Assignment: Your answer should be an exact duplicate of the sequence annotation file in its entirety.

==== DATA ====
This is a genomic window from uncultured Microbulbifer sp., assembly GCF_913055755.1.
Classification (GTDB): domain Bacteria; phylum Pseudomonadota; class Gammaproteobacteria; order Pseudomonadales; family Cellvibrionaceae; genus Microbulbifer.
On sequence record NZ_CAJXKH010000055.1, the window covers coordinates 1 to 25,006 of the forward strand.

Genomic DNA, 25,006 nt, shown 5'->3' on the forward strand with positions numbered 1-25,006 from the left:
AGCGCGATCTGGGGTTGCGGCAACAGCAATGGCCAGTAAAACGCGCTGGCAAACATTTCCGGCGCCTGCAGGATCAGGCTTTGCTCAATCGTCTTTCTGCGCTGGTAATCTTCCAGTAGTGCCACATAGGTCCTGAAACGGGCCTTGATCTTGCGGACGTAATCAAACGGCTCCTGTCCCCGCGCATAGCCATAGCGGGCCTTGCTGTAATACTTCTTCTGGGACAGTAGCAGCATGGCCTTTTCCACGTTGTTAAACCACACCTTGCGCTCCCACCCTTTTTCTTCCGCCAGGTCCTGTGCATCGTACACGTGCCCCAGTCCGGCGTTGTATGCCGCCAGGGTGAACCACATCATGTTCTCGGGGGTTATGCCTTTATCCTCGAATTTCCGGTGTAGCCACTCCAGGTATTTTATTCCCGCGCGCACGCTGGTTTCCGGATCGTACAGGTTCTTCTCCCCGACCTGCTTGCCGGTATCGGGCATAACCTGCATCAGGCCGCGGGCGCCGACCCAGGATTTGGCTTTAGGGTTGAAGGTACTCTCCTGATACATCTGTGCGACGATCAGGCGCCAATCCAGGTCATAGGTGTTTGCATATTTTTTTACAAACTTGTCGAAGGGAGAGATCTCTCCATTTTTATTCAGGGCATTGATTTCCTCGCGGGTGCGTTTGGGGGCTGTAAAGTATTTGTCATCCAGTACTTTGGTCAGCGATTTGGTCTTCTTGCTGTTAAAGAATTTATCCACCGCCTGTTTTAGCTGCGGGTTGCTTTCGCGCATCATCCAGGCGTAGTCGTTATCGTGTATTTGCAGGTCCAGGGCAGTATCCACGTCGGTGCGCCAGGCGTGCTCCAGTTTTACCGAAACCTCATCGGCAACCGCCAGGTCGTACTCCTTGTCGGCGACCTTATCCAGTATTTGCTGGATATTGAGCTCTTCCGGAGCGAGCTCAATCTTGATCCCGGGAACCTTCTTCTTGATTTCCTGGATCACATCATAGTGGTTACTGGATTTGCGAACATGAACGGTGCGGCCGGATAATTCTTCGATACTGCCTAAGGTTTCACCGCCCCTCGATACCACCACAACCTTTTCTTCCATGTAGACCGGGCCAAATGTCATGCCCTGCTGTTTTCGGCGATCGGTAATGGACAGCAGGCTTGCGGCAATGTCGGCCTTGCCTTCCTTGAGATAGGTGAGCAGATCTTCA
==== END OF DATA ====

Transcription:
This is a genomic window from uncultured Microbulbifer sp., assembly GCF_913055755.1.
Classification (GTDB): domain Bacteria; phylum Pseudomonadota; class Gammaproteobacteria; order Pseudomonadales; family Cellvibrionaceae; genus Microbulbifer.
On sequence record NZ_CAJXKH010000055.1, the window covers coordinates 1 to 25,006 of the forward strand.

Genomic DNA, 25,006 nt, shown 5'->3' on the forward strand with positions numbered 1-25,006 from the left:
AGCGCGATCTGGGGTTGCGGCAACAGCAATGGCCAGTAAAACGCGCTGGCAAACATTTCCGGCGCCTGCAGGATCAGGCTTTGCTCAATCGTCTTTCTGCGCTGGTAATCTTCCAGTAGTGCCACATAGGTCCTGAAACGGGCCTTGATCTTGCGGACGTAATCAAACGGCTCCTGTCCCCGCGCATAGCCATAGCGGGCCTTGCTGTAATACTTCTTCTGGGACAGTAGCAGCATGGCCTTTTCCACGTTGTTAAACCACACCTTGCGCTCCCACCCTTTTTCTTCCGCCAGGTCCTGTGCATCGTACACGTGCCCCAGTCCGGCGTTGTATGCCGCCAGGGTGAACCACATCATGTTCTCGGGGGTTATGCCTTTATCCTCGAATTTCCGGTGTAGCCACTCCAGGTATTTTATTCCCGCGCGCACGCTGGTTTCCGGATCGTACAGGTTCTTCTCCCCGACCTGCTTGCCGGTATCGGGCATAACCTGCATCAGGCCGCGGGCGCCGACCCAGGATTTGGCTTTAGGGTTGAAGGTACTCTCCTGATACATCTGTGCGACGATCAGGCGCCAATCCAGGTCATAGGTGTTTGCATATTTTTTTACAAACTTGTCGAAGGGAGAGATCTCTCCATTTTTATTCAGGGCATTGATTTCCTCGCGGGTGCGTTTGGGGGCTGTAAAGTATTTGTCATCCAGTACTTTGGTCAGCGATTTGGTCTTCTTGCTGTTAAAGAATTTATCCACCGCCTGTTTTAGCTGCGGGTTGCTTTCGCGCATCATCCAGGCGTAGTCGTTATCGTGTATTTGCAGGTCCAGGGCAGTATCCACGTCGGTGCGCCAGGCGTGCTCCAGTTTTACCGAAACCTCATCGGCAACCGCCAGGTCGTACTCCTTGTCGGCGACCTTATCCAGTATTTGCTGGATATTGAGCTCTTCCGGAGCGAGCTCAATCTTGATCCCGGGAACCTTCTTCTTGATTTCCTGGATCACATCATAGTGGTTACTGGATTTGCGAACATGAACGGTGCGGCCGGATAATTCTTCGATACTGCCTAAGGTTTCACCGCCCCTCGATACCACCACAACCTTTTCTTCCATGTAGACCGGGCCAAATGTCATGCCCTGCTGTTTTCGGCGATCGGTAATGGACAGCAGGCTTGCGGCAATGTCGGCCTTGCCTTCCTTGAGATAGGTGAGCAGATCTTCA